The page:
When this case was filed and argued to the lower courts and to this Court, there was no dispute that the building restrictions constituted a general plan of development which was properly filed and which gave constructive knowledge of its contents to all prospective purchasers.   The defenses presented by the Holcombs in their peremptory exceptions were that a certain plaintiff had no right to pursue an action based on the restrictive covenants applicable to the Front Lots, and that the plaintiffs' action had prescribed.   On appeal, the only issues raised by defendants other than the above issues, were that King granted them a waiver from the restrictive covenants and that the trial court erred in granting an injunction if the injunction was based on La. C.C. Arts. 667, 668, and 669.   Sua sponte, this Court asked the parties to brief the issue of whether the restrictive covenants constituted a general plan in light of Le Blanc v. Palmisano, 43 So.2d 263 (La.App.Orl.1949), which held that a restrictive covenant did not run with the land because whether or not property could be used for commercial purposes was “contingent entirely upon the caprice” of the developer.

After further review, we find that this appellate court case is not dispositive and that the mere fact that certain restrictions can be waived by the developer does not ipso facto make the restrictive covenants unenforceable as such.   For instance, in an analogous case, we explained as follows:

There is a conflict in the circuit courts as to whether a building restriction requiring approval of construction plans by a neighborhood  committee, when no guidelines or very general guidelines for approval are provided, is enforceable in this state.   The Fourth and Third Circuits have held that such restriction is unenforceable because it is too vague, indefinite and ambiguous.  Lake Forest, Inc. v. Drury, 352 So.2d 305 (La.App. 4 Cir.1977), writ denied, 354 So.2d 199 (La.1978);  Community Builders, Inc. v. Scarborough, 149 So.2d 141 (La.App. 3 Cir.1962).   The Second Circuit and the First Circuit, until the instant case, have upheld such a provision, determining the validity of the enforcement by the reasonableness of the committee's actions.  Jackson Square Towne House Homes Ass'n, Inc. v. Mims, 393 So.2d 816 (La.App. 2 Cir.1981);  4626 Corp. v. Merriam, 329 So.2d 885 (La.App. 1 Cir.), writ refused, 332 So.2d 800 (La.1976).   The majority of the states which have considered the issue have held that covenants requiring submission of plans and consent before construction are valid and enforceable, even though they vest the approving authority with broad discretionary powers, so long as the authority to consent is exercised reasonably and in good faith.

We think that the applicable rule in the instant case should be that where the power is granted to a committee to approve or disapprove the erection of a building based on a standard of whether it conforms to the harmony of external design and location in relation to the surrounding structures and topography, such a standard is not ambiguous and is enforceable, provided that the authority is exercised reasonably and in good faith.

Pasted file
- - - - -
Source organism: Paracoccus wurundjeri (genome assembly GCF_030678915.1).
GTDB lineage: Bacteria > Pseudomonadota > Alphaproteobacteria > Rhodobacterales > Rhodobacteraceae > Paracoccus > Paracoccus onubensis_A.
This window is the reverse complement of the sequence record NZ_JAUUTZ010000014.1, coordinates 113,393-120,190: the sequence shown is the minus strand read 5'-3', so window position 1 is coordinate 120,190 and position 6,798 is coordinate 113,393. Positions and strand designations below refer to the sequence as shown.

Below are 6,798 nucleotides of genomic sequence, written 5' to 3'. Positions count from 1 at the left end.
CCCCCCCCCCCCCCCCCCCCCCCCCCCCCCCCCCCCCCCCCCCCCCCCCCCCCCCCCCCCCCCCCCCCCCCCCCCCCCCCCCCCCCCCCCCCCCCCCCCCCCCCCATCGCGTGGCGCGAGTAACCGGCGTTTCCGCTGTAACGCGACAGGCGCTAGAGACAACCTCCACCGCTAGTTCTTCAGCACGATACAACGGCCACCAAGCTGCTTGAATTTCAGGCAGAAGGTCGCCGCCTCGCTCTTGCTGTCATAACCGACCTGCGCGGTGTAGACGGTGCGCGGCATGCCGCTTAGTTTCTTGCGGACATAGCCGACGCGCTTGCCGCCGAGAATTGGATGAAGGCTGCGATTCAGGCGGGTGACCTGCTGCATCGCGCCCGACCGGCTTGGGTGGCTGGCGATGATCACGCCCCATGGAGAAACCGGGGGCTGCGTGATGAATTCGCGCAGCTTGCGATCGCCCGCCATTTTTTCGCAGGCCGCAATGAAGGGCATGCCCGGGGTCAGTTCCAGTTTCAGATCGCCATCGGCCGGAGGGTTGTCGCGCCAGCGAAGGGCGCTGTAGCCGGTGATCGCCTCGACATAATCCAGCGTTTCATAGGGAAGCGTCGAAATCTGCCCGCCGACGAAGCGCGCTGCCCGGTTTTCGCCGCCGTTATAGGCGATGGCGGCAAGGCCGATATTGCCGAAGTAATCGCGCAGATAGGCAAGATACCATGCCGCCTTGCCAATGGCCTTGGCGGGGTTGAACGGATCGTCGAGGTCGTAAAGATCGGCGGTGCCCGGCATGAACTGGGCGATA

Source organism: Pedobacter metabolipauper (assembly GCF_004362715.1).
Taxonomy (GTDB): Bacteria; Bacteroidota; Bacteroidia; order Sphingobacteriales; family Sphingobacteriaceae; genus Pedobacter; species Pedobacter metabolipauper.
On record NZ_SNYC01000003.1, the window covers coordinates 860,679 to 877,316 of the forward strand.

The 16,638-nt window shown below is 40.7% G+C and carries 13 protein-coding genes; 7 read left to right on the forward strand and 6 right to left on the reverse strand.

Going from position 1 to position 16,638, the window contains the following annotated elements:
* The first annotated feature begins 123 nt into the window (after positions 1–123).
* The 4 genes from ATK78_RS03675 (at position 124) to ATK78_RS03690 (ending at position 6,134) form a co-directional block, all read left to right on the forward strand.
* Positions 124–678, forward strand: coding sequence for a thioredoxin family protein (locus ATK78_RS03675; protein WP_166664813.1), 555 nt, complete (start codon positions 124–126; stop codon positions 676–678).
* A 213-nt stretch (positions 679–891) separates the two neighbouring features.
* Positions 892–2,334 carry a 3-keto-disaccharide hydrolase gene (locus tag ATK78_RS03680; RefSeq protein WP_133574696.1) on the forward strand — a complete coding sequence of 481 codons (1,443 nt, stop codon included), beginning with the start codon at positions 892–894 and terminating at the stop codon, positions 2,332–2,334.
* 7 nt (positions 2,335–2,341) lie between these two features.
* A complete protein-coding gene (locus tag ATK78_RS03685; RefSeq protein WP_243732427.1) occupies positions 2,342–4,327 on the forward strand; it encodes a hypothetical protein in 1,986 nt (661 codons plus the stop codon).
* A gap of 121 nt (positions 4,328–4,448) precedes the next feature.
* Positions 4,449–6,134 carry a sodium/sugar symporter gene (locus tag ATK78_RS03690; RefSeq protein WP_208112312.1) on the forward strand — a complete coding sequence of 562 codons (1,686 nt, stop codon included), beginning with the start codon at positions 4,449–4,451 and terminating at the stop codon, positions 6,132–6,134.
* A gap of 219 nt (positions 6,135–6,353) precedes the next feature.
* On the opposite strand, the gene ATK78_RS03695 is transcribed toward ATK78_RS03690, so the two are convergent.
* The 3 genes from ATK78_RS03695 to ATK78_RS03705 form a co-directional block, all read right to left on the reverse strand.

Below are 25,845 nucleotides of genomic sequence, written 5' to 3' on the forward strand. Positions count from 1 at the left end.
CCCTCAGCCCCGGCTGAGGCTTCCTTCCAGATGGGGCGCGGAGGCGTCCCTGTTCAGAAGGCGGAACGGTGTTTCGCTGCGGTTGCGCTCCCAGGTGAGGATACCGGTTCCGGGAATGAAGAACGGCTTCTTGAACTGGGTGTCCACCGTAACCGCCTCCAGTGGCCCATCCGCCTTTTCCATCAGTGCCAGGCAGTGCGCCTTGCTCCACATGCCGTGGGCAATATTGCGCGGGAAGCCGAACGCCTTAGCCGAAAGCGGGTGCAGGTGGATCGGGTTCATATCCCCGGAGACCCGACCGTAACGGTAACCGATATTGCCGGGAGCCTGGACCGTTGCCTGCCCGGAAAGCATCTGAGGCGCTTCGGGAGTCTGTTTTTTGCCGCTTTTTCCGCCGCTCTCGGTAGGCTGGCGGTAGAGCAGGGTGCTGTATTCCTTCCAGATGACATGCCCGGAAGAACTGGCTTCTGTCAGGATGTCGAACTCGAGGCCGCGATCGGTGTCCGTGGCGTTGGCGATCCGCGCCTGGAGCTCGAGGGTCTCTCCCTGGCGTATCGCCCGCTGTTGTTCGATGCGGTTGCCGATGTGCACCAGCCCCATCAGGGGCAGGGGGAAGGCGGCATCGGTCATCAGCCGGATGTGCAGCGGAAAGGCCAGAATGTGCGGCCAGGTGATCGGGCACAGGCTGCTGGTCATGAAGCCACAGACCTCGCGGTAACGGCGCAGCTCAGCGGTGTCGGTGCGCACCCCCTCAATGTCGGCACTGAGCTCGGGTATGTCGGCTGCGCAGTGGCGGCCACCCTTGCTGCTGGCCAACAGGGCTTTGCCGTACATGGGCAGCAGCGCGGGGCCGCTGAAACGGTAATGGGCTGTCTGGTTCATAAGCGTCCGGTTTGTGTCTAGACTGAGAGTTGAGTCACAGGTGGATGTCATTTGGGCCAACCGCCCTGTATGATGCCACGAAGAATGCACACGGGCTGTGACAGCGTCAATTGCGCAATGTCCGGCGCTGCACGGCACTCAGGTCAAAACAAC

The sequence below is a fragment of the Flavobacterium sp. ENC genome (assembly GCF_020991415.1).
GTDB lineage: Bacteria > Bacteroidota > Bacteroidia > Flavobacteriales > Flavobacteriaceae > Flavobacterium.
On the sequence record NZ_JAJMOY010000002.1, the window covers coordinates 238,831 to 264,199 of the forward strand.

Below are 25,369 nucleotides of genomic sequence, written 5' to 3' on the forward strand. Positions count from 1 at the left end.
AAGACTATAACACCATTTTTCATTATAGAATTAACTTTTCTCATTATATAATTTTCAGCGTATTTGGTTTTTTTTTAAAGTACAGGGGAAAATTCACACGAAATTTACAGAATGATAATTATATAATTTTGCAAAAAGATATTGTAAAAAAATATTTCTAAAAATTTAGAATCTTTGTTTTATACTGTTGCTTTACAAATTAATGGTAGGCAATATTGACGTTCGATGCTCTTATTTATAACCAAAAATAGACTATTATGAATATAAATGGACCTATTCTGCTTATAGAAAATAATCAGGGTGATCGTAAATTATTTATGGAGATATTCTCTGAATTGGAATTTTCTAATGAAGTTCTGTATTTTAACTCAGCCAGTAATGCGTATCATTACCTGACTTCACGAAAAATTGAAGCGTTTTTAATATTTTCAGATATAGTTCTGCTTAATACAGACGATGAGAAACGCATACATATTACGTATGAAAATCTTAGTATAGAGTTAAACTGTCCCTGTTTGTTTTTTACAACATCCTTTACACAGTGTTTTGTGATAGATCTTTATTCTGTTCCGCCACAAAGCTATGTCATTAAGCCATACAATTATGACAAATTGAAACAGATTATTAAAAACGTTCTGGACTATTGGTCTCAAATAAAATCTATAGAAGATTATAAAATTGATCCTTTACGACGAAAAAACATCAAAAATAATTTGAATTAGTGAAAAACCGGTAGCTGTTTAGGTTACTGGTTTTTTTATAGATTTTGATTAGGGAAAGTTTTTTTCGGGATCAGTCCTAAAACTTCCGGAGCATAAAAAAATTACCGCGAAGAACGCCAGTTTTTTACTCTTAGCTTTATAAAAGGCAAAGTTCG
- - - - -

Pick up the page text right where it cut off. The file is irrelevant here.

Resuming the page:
Oakbrook, supra at 1011-12.9

While the restrictions in Oakbrook dealt with the discretion to approve of construction plans by a neighborhood committee, and some of the restrictions in this case arguably deal with the discretion to approve of certain types of commercial activity by the developer, the relevant issue in both cases is whether the fact that certain of the restrictions are not absolute and are subject to the discretion of a third party negates the finding of a general plan.   In Oakbrook, this Court found that as  long as the discretionary power is exercised reasonably and in good faith and is based on a standard that is unambiguous, the restrictions were enforceable.

In this case, plaintiffs' complaint is that the Holcombs are bringing commercial trucks onto their property and servicing them there.   Section 7 of the building restrictions provides that “[n]o ․ commercial vehicles or trucks shall be kept, store[d], repaired, or maintained on any lot, servitude or right-of-way in any manner which would detract from the appearance of the subdivision.”   This restriction is not subject to the discretion of the developer at all, therefore whether it constitutes part of a general plan is not at issue.   Section 16 also appears to have been violated by the Holcombs' servicing of their trucks on their property.   Section 16 provides that “[n]o building or structure shall be used to operate any commercial activity on any tract, and no commercial activity shall be conducted from any lot in this subdivision, unless approved by developer.”   There may be disagreement on whether the phrase “unless approved by developer” applies to both phrases in this sentence, or just the second phrase.   However, whatever commercial activity may or may not be allowed based on the discretion allowed the developer, there is no doubt that such commercial activity cannot include keeping, storing, repairing, or maintaining commercial vehicles or trucks in such a manner as would detract from the appearance of the subdivision.   Thus, not only did no party allege to the lower courts or to this Court that the building restrictions did not constitute a general plan, the activity complained of in this case, servicing and maintaining commercial trucks on the property in a manner which detracts from the appearance of the subdivision, was not subject to the discretion of the developer in any event and is strictly prohibited.   Thus, we need not consider this issue further.